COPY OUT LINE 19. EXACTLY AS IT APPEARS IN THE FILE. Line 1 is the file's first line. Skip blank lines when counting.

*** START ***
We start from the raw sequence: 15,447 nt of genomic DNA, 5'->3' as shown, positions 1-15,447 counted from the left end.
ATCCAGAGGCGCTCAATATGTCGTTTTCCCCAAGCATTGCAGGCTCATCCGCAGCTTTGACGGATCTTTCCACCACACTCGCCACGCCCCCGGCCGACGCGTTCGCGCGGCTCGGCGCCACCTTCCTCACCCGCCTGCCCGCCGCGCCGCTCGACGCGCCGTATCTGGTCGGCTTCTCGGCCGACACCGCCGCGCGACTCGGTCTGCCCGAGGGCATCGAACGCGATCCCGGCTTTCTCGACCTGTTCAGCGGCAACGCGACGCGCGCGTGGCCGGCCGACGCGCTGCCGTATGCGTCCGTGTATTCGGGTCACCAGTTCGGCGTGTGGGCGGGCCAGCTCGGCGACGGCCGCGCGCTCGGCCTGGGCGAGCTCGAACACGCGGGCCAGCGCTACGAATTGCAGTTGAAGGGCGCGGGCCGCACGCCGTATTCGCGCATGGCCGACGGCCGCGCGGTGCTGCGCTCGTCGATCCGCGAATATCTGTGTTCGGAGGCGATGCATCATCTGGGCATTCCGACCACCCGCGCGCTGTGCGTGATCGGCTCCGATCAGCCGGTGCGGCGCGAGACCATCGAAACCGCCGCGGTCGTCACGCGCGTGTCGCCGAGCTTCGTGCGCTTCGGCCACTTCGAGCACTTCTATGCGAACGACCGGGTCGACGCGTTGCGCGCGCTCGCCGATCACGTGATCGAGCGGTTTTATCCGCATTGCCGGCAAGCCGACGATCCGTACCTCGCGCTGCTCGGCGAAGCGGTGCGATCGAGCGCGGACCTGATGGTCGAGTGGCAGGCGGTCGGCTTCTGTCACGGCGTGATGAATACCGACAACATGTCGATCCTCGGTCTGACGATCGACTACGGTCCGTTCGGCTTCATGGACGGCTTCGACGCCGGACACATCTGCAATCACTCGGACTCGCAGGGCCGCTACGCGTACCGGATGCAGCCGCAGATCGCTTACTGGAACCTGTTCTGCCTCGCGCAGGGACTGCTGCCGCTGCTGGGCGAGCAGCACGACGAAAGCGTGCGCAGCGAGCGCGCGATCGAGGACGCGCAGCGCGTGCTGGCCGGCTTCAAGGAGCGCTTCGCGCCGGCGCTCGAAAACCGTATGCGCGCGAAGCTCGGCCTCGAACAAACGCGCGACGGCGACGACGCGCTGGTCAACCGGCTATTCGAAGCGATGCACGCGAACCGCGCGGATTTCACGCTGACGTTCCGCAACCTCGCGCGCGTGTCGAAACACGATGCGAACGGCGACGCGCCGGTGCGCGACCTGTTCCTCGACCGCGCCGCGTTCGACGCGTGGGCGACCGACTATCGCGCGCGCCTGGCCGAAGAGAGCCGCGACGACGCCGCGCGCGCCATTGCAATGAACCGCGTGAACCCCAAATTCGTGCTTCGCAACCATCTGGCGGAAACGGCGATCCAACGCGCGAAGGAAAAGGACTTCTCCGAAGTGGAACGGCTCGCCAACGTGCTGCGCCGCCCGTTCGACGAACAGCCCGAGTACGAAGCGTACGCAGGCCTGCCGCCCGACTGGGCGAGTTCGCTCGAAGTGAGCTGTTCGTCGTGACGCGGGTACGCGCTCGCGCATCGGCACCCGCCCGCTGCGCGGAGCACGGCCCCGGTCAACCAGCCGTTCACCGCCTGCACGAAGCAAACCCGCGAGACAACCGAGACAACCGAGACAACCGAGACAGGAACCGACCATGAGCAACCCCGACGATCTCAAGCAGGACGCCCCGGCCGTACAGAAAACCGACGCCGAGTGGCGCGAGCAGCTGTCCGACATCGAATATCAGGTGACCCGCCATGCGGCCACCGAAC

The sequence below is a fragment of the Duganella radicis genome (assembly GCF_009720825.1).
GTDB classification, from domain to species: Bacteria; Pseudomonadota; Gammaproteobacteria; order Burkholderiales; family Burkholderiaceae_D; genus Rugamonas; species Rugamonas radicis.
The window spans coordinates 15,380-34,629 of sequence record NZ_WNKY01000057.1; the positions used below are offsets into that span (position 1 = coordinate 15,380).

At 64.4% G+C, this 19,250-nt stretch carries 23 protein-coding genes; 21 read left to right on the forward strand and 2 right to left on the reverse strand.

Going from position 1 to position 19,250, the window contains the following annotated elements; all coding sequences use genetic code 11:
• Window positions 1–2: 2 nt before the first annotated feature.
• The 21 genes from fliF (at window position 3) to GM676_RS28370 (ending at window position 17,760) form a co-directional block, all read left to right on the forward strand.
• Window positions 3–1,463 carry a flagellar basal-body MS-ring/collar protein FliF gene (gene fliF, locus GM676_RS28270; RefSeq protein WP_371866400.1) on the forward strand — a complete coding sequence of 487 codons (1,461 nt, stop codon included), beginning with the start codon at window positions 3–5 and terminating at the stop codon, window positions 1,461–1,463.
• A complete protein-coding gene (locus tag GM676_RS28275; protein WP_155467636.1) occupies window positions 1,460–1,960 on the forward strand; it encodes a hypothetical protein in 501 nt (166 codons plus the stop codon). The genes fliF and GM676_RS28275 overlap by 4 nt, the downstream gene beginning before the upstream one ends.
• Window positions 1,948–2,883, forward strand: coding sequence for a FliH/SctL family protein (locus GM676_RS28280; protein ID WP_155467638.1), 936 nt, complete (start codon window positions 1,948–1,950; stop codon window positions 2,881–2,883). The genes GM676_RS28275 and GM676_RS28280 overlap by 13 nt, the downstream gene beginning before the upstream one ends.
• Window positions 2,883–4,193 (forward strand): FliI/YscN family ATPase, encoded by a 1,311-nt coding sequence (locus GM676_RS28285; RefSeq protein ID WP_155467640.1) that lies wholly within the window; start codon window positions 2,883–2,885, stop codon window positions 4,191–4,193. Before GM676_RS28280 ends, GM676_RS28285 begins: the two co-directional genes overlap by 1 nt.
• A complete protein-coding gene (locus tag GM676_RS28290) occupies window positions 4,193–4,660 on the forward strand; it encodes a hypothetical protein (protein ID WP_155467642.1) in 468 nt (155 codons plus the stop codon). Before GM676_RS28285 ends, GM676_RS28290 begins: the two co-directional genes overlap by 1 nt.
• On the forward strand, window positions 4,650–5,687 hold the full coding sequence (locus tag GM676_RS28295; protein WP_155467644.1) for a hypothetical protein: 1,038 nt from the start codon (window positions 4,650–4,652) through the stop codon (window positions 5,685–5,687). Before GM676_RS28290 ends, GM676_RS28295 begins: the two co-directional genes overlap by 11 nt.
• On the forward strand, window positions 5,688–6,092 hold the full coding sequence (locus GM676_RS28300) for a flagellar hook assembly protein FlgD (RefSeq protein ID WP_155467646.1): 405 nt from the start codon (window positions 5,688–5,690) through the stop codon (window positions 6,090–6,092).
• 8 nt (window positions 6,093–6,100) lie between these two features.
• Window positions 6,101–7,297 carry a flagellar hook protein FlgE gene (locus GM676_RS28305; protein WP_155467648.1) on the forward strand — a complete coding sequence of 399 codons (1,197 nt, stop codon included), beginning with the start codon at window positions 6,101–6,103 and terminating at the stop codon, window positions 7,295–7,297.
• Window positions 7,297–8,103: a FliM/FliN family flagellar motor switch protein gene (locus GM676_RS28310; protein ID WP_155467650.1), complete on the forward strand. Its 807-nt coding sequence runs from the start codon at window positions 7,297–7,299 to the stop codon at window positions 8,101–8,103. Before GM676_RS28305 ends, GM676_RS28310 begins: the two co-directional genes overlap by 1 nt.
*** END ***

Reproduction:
• Window positions 7,297–8,103: a FliM/FliN family flagellar motor switch protein gene (locus GM676_RS28310; protein ID WP_155467650.1), complete on the forward strand. Its 807-nt coding sequence runs from the start codon at window positions 7,297–7,299 to the stop codon at window positions 8,101–8,103. Before GM676_RS28305 ends, GM676_RS28310 begins: the two co-directional genes overlap by 1 nt.